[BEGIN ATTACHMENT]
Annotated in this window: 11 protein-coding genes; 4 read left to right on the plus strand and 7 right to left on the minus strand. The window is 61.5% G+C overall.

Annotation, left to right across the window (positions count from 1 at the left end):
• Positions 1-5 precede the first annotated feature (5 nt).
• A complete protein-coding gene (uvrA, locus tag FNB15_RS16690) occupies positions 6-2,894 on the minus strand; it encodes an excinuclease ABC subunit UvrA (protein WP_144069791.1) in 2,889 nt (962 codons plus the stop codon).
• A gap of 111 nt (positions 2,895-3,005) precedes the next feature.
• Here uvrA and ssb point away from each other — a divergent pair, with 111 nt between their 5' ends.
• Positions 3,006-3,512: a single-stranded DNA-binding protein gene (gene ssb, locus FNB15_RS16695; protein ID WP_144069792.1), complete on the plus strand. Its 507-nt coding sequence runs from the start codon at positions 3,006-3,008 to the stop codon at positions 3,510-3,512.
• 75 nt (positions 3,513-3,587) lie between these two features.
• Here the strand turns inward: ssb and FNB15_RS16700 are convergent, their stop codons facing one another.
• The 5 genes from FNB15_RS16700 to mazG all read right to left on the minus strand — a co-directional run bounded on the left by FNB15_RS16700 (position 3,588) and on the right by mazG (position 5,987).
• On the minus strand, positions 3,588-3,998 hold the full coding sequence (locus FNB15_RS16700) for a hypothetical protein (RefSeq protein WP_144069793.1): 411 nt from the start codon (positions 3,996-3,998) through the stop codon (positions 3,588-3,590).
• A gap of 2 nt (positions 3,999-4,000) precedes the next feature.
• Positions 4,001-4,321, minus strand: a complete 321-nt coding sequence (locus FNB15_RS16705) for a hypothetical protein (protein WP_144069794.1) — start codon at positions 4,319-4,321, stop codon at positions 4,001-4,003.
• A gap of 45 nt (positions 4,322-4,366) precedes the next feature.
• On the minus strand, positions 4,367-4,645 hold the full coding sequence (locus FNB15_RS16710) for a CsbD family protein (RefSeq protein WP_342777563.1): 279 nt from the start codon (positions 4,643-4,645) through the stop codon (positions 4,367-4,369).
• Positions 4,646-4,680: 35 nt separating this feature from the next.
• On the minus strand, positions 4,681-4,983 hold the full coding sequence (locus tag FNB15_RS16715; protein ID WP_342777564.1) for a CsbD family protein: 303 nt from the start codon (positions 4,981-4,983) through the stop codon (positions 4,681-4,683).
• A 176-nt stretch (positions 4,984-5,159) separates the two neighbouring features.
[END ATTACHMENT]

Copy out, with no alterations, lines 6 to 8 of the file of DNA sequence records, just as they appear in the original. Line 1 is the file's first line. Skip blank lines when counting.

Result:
• Here uvrA and ssb point away from each other — a divergent pair, with 111 nt between their 5' ends.
• Positions 3,006-3,512: a single-stranded DNA-binding protein gene (gene ssb, locus FNB15_RS16695; protein ID WP_144069792.1), complete on the plus strand. Its 507-nt coding sequence runs from the start codon at positions 3,006-3,008 to the stop codon at positions 3,510-3,512.
• 75 nt (positions 3,513-3,587) lie between these two features.